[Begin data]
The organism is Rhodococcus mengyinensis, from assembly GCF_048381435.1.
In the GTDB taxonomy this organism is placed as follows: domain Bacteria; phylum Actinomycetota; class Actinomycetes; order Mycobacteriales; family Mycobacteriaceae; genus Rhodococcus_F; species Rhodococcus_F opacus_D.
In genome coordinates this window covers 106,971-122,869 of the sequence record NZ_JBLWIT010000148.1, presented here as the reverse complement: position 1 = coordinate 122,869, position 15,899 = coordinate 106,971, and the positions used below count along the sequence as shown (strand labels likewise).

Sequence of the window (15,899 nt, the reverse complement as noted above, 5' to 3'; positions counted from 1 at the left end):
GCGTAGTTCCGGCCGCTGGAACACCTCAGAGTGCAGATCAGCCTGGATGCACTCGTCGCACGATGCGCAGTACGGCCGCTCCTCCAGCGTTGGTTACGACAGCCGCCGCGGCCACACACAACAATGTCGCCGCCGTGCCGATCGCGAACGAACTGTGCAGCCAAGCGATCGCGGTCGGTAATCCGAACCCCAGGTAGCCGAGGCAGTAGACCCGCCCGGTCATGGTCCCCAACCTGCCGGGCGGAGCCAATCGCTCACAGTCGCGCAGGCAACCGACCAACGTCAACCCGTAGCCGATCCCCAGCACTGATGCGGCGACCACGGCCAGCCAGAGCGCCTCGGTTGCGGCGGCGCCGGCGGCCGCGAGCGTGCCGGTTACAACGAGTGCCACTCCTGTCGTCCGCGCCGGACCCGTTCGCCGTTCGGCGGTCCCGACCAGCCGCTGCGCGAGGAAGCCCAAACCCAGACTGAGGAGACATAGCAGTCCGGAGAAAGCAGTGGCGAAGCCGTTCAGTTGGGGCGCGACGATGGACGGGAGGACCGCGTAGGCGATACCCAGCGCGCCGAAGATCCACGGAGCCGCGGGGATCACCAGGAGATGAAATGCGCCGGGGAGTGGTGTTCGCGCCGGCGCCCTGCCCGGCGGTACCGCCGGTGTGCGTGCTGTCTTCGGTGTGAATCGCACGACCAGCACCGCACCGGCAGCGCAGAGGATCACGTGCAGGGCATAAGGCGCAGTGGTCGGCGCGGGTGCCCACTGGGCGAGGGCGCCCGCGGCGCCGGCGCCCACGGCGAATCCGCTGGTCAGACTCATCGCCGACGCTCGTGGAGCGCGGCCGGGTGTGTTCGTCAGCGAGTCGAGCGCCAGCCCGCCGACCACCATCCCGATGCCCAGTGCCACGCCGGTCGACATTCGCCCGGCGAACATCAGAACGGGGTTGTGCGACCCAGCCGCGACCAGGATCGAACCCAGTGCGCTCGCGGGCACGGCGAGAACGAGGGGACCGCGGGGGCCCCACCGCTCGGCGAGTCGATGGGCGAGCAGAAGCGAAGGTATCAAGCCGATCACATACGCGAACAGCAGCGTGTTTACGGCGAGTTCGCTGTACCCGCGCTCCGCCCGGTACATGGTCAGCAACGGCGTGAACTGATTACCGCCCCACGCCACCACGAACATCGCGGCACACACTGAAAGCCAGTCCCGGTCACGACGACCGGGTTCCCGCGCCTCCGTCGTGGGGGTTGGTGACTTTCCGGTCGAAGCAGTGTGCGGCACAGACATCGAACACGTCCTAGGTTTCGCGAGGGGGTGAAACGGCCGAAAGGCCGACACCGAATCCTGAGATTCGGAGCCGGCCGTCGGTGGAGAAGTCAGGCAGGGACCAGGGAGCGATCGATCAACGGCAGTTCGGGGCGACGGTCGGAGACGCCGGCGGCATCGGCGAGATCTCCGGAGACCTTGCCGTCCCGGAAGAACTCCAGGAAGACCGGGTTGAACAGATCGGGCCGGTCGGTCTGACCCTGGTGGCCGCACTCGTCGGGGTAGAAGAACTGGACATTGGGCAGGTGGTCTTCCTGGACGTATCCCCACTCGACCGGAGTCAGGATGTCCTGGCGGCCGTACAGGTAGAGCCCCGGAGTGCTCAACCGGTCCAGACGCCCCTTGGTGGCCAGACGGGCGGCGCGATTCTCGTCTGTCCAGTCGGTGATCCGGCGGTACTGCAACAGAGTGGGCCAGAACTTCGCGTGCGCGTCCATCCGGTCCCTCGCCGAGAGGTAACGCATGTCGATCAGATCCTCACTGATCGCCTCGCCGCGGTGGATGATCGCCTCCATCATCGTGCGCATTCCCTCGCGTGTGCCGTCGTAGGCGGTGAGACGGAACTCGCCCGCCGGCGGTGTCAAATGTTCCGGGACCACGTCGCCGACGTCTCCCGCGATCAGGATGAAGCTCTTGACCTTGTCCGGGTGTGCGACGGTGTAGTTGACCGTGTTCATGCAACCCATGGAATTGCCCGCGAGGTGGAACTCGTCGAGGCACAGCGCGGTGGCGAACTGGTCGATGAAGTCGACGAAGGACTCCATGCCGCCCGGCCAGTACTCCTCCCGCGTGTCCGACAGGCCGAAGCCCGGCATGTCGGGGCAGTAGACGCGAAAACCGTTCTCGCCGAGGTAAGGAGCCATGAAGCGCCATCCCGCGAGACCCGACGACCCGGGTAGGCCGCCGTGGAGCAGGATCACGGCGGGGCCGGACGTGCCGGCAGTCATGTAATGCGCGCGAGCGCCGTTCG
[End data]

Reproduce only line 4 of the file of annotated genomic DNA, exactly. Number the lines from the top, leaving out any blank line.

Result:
Sequence of the window (15,899 nt, the reverse complement as noted above, 5' to 3'; positions counted from 1 at the left end):